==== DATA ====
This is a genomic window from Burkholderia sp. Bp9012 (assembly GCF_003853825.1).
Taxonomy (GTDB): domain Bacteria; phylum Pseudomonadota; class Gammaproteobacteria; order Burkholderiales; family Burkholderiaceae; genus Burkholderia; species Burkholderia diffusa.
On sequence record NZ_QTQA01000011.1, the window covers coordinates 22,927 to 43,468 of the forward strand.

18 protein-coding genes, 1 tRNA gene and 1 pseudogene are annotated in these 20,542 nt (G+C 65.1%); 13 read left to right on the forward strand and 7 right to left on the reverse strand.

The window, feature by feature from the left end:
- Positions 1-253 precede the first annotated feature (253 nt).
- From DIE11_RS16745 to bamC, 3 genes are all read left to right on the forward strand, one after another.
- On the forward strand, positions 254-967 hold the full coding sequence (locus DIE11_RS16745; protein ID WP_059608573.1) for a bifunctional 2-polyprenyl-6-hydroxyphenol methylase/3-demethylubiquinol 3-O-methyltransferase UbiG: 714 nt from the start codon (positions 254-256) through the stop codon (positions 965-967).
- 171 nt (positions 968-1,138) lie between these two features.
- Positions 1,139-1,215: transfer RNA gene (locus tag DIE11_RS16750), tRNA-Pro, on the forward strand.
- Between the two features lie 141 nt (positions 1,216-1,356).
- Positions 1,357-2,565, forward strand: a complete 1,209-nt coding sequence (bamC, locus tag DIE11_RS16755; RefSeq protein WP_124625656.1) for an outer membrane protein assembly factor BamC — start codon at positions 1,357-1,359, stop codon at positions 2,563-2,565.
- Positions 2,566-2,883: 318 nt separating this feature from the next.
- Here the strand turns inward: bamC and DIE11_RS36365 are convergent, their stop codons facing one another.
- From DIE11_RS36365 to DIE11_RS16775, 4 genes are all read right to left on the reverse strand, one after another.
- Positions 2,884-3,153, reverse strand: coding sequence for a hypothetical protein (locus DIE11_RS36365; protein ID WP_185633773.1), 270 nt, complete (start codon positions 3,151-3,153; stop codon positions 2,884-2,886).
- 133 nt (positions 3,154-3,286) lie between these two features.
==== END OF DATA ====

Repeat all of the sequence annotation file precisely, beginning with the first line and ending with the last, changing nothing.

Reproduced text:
This is a genomic window from Burkholderia sp. Bp9012 (assembly GCF_003853825.1).
Taxonomy (GTDB): domain Bacteria; phylum Pseudomonadota; class Gammaproteobacteria; order Burkholderiales; family Burkholderiaceae; genus Burkholderia; species Burkholderia diffusa.
On sequence record NZ_QTQA01000011.1, the window covers coordinates 22,927 to 43,468 of the forward strand.

18 protein-coding genes, 1 tRNA gene and 1 pseudogene are annotated in these 20,542 nt (G+C 65.1%); 13 read left to right on the forward strand and 7 right to left on the reverse strand.

The window, feature by feature from the left end:
- Positions 1-253 precede the first annotated feature (253 nt).
- From DIE11_RS16745 to bamC, 3 genes are all read left to right on the forward strand, one after another.
- On the forward strand, positions 254-967 hold the full coding sequence (locus DIE11_RS16745; protein ID WP_059608573.1) for a bifunctional 2-polyprenyl-6-hydroxyphenol methylase/3-demethylubiquinol 3-O-methyltransferase UbiG: 714 nt from the start codon (positions 254-256) through the stop codon (positions 965-967).
- 171 nt (positions 968-1,138) lie between these two features.
- Positions 1,139-1,215: transfer RNA gene (locus tag DIE11_RS16750), tRNA-Pro, on the forward strand.
- Between the two features lie 141 nt (positions 1,216-1,356).
- Positions 1,357-2,565, forward strand: a complete 1,209-nt coding sequence (bamC, locus tag DIE11_RS16755; RefSeq protein WP_124625656.1) for an outer membrane protein assembly factor BamC — start codon at positions 1,357-1,359, stop codon at positions 2,563-2,565.
- Positions 2,566-2,883: 318 nt separating this feature from the next.
- Here the strand turns inward: bamC and DIE11_RS36365 are convergent, their stop codons facing one another.
- From DIE11_RS36365 to DIE11_RS16775, 4 genes are all read right to left on the reverse strand, one after another.
- Positions 2,884-3,153, reverse strand: coding sequence for a hypothetical protein (locus DIE11_RS36365; protein ID WP_185633773.1), 270 nt, complete (start codon positions 3,151-3,153; stop codon positions 2,884-2,886).
- 133 nt (positions 3,154-3,286) lie between these two features.